After Pribor’s Lola found out about the existence of the Santo Tomas internment camp from Filipino guerrillas, she resolved to take the family back to Manila to see if her husband was still alive. Because the Bicol train no longer run, his Lola had to find other ways to return to Manila from Gubat. According to his mother, Elvira with his two young daughters rode the banca and carabao sledge to reach Manila again for the sake of his grandfather.

“Mom says that a carabao would have a plank placed on its back and she and my aunt would ride on it while Lola walked alongside. Lola took her remaining jewelries with her and sold them off along the way to obtain rice so she could feed her family. During the war years, it must have taken weeks going to Manila, and their travel was compounded with the fear of being caught by the Japanese,” Pribor narrates.

Somehow, Elvira and her young daughters, Diane and Antonia, got to Manila and to the gates of the Santo Tomas camp. Finally, his Lola and Grandpa were reunited. By the time his grandfather Robert reunited with his daughters, Antonia no longer spoke English and didn’t recognize her father. Pribor said his grandfather wrote about that moment when he reunited with his family years later and felt happy to see his children while it made him anxious that Antonia did not know who he was.

In 1943, when Robert was still held at Santo Tomas camp, the Japanese were still not too harsh to the prisoners there. He said his grandmother found an apartment on Catalunya St. (now called Tolentino St.) just two blocks away from the university. The Japanese would allow his Grandpa out of the camp on weekends to be with his Filipino family. It was in this way that his uncle Roberto was conceived.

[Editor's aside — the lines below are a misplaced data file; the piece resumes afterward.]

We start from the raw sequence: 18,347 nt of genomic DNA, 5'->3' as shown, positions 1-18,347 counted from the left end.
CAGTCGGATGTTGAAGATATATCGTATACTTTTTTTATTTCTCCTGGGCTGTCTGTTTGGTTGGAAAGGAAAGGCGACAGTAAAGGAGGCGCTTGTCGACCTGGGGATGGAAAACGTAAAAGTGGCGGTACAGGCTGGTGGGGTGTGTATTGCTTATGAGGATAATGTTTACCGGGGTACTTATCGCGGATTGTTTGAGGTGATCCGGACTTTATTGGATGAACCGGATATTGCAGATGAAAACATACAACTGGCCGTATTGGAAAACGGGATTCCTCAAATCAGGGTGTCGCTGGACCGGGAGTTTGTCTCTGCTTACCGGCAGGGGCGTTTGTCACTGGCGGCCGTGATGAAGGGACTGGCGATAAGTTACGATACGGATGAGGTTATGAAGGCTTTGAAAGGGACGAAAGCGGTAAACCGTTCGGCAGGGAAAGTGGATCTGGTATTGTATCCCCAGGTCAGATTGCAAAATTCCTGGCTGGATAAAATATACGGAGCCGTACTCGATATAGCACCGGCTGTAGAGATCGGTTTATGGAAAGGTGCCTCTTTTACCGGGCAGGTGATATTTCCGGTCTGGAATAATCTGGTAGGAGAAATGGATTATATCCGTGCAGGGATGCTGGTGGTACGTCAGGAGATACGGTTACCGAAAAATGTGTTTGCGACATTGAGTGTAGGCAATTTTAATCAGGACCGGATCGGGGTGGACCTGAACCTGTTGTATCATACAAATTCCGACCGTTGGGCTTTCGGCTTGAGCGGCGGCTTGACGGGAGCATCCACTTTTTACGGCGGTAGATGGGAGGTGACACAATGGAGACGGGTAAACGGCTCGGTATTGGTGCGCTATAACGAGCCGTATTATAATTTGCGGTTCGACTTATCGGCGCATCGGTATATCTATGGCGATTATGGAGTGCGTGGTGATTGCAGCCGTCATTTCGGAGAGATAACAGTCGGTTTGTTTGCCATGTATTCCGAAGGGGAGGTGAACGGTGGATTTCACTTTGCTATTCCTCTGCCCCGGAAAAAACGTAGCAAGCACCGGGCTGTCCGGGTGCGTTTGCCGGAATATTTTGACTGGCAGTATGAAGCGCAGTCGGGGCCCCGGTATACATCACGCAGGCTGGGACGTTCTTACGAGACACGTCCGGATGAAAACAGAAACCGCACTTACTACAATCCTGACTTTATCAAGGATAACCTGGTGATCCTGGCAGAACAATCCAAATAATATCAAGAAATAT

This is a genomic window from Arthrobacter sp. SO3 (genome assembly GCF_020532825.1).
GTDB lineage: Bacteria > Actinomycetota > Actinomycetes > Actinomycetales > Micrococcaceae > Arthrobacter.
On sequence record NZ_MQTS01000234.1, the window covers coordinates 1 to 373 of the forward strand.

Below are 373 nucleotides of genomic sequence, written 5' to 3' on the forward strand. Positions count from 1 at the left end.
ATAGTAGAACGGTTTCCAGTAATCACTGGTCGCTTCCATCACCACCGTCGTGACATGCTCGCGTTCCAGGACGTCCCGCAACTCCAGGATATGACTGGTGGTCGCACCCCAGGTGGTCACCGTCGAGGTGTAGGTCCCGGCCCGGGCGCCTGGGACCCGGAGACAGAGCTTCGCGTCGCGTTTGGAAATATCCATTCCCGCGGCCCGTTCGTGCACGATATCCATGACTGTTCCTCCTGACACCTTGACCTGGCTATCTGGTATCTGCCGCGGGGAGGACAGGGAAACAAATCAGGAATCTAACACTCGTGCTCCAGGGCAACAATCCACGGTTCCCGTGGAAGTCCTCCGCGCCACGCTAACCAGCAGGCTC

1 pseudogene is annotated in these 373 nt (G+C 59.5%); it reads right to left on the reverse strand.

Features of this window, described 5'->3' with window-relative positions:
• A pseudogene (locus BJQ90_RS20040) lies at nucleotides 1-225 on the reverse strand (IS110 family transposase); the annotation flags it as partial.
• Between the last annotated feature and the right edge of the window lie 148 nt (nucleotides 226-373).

“Lola used to tell us that when she was going to give birth to my uncle, she had to share a bed in the hospital with two other women because the war had left medical staffs without adequate facilities,” Pribor said.

Before the war, Elvira had continued to work, teaching English at Mapa High School in Manila. When she returned to Manila to be with Robert, her colleagues at the high school could not get her hired again because she was married to an American. To earn money to sustain the family, she set up a little sari-sari store on Catalunya Street. His mom remembers that she and his aunt would sit at a little table on the street and sell eggs, rice and knick-knacks.

Eventually, when the Americans and the Allied Forces achieved the upper hand in the war, the Japanese began to mistreat Filipino civilians. It also became dangerous for Elvira and her daughters Diane and Antonia to be outside the apartment. The blue eyes and mestiza features of Pribor’s mother and aunt made them even more targets for Japanese cruelty. In the last years of the war, his Lola kept his mom and his aunt inside the apartment at all times.

“Mom says that she was terrified that she was going to go to hell because she could no longer attend Sunday mass. Lola brought the parish priest in to talk to my Mom to assure her that she was not going to hell and that she had to stay inside to stay alive,” he recalls the instance his mother told him unabashed of the influence of Filipino religiosity to her.

It did not take long for the Japanese to begin mistreating the inmates of the Santo Tomas internment camp. They reduced their food rations drastically and no longer allowed inmates to leave the camp to be with their Filipino families. The prisoners began to get sick from food deprivation and malnutrition. Towards the end of war, Robert became ill with Beriberi, and almost died. The Japanese constructed a bamboo fence around the perimeter of Santo Tomas. Pribor’s mom remembers peering in through the bamboo slats to look at the prisoners’ make-shift huts on the university grounds and maybe catch a glimpse of his Grandpa.